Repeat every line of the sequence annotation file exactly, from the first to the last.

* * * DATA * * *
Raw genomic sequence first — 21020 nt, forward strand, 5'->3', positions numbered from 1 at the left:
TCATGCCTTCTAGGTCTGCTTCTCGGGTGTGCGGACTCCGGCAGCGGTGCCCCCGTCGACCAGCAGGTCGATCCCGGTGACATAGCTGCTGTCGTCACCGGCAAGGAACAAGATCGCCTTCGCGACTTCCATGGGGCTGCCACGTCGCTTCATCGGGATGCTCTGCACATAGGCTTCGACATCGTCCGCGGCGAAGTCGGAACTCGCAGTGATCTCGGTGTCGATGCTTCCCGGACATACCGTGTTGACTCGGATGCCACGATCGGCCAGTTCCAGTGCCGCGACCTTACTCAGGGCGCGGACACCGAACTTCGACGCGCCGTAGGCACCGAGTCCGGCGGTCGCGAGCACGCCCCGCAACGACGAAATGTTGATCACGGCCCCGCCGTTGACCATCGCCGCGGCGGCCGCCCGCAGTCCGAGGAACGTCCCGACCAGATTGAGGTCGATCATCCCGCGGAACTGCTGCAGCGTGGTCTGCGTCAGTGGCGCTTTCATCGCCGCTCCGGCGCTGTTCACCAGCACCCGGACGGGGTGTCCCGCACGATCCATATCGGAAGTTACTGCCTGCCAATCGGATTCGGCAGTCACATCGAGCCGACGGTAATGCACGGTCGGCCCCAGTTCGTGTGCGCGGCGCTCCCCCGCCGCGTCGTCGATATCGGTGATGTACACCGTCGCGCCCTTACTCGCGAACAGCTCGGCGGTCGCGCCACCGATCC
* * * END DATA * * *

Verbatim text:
Raw genomic sequence first — 21020 nt, forward strand, 5'->3', positions numbered from 1 at the left:
TCATGCCTTCTAGGTCTGCTTCTCGGGTGTGCGGACTCCGGCAGCGGTGCCCCCGTCGACCAGCAGGTCGATCCCGGTGACATAGCTGCTGTCGTCACCGGCAAGGAACAAGATCGCCTTCGCGACTTCCATGGGGCTGCCACGTCGCTTCATCGGGATGCTCTGCACATAGGCTTCGACATCGTCCGCGGCGAAGTCGGAACTCGCAGTGATCTCGGTGTCGATGCTTCCCGGACATACCGTGTTGACTCGGATGCCACGATCGGCCAGTTCCAGTGCCGCGACCTTACTCAGGGCGCGGACACCGAACTTCGACGCGCCGTAGGCACCGAGTCCGGCGGTCGCGAGCACGCCCCGCAACGACGAAATGTTGATCACGGCCCCGCCGTTGACCATCGCCGCGGCGGCCGCCCGCAGTCCGAGGAACGTCCCGACCAGATTGAGGTCGATCATCCCGCGGAACTGCTGCAGCGTGGTCTGCGTCAGTGGCGCTTTCATCGCCGCTCCGGCGCTGTTCACCAGCACCCGGACGGGGTGTCCCGCACGATCCATATCGGAAGTTACTGCCTGCCAATCGGATTCGGCAGTCACATCGAGCCGACGGTAATGCACGGTCGGCCCCAGTTCGTGTGCGCGGCGCTCCCCCGCCGCGTCGTCGATATCGGTGATGTACACCGTCGCGCCCTTACTCGCGAACAGCTCGGCGGTCGCGCCACCGATCC